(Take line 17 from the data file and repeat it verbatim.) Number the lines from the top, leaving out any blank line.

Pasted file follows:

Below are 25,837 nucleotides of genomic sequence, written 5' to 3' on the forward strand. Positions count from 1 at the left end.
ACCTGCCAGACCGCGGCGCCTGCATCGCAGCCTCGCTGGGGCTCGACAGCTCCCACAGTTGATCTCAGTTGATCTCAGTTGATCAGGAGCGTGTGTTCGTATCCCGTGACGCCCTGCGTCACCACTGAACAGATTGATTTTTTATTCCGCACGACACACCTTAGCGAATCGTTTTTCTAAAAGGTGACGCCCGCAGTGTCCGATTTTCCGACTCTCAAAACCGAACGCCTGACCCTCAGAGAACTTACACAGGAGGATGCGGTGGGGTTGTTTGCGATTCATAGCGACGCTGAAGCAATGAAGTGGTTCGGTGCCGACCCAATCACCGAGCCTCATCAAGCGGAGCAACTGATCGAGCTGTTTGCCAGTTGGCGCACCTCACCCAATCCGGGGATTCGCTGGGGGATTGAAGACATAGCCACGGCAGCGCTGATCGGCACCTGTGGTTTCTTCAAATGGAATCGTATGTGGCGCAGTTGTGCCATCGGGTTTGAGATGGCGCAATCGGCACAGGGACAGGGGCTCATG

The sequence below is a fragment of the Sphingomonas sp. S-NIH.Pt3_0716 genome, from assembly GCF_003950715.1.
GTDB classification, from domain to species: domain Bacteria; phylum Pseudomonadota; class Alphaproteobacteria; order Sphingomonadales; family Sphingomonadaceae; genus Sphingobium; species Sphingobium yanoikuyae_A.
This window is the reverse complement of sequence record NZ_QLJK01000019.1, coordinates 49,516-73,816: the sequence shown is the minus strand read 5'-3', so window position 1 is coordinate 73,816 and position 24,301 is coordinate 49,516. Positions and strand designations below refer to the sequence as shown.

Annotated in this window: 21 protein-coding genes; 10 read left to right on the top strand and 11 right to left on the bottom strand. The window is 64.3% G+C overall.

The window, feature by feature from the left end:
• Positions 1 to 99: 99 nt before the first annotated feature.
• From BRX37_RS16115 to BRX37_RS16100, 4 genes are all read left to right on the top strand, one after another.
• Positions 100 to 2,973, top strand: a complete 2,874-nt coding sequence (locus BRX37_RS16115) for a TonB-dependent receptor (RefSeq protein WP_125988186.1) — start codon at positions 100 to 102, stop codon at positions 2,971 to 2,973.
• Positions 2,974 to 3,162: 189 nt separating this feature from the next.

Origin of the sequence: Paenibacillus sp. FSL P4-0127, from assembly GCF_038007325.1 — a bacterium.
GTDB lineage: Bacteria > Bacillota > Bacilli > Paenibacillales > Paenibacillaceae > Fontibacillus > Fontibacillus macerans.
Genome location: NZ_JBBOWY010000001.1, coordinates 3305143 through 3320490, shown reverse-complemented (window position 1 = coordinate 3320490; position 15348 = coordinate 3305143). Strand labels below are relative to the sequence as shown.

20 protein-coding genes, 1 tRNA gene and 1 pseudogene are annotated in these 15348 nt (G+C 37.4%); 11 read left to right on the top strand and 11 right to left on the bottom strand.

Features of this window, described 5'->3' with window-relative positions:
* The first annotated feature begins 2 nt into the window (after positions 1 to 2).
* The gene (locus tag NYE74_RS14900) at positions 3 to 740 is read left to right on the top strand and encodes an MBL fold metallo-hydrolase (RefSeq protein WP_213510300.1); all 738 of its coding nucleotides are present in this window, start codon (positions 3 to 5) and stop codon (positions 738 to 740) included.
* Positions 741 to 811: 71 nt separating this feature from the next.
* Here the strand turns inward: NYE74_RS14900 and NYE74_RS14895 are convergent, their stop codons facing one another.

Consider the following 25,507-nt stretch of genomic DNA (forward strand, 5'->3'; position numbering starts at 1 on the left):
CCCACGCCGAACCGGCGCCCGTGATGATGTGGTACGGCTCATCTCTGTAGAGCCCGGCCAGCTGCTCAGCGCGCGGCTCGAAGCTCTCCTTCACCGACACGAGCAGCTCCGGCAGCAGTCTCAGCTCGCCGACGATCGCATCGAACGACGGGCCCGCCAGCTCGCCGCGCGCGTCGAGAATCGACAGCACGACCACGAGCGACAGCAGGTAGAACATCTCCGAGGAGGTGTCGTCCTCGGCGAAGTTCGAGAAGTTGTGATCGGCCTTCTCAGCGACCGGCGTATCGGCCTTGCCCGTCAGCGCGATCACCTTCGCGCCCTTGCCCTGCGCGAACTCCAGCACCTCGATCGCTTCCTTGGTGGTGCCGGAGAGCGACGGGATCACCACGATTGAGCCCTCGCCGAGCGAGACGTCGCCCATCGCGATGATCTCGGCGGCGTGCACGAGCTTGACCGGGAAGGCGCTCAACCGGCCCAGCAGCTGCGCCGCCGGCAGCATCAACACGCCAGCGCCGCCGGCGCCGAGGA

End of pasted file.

* The first annotated feature begins 2 nt into the window (after positions 1 to 2).